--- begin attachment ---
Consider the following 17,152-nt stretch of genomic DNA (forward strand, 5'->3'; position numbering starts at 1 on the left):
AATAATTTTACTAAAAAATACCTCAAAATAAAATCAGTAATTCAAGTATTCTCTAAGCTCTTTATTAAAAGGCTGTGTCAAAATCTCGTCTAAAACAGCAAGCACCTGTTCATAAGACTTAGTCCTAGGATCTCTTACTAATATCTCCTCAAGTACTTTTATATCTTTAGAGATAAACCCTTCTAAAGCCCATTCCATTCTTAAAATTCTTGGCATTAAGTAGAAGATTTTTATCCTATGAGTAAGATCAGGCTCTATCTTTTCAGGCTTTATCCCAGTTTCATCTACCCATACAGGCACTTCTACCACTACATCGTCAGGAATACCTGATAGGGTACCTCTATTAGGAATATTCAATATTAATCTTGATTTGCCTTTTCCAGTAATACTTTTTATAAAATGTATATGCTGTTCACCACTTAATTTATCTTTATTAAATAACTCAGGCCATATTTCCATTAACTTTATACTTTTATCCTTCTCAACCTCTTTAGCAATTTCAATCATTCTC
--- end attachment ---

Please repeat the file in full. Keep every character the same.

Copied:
Consider the following 17,152-nt stretch of genomic DNA (forward strand, 5'->3'; position numbering starts at 1 on the left):
AATAATTTTACTAAAAAATACCTCAAAATAAAATCAGTAATTCAAGTATTCTCTAAGCTCTTTATTAAAAGGCTGTGTCAAAATCTCGTCTAAAACAGCAAGCACCTGTTCATAAGACTTAGTCCTAGGATCTCTTACTAATATCTCCTCAAGTACTTTTATATCTTTAGAGATAAACCCTTCTAAAGCCCATTCCATTCTTAAAATTCTTGGCATTAAGTAGAAGATTTTTATCCTATGAGTAAGATCAGGCTCTATCTTTTCAGGCTTTATCCCAGTTTCATCTACCCATACAGGCACTTCTACCACTACATCGTCAGGAATACCTGATAGGGTACCTCTATTAGGAATATTCAATATTAATCTTGATTTGCCTTTTCCAGTAATACTTTTTATAAAATGTATATGCTGTTCACCACTTAATTTATCTTTATTAAATAACTCAGGCCATATTTCCATTAACTTTATACTTTTATCCTTCTCAACCTCTTTAGCAATTTCAATCATTCTC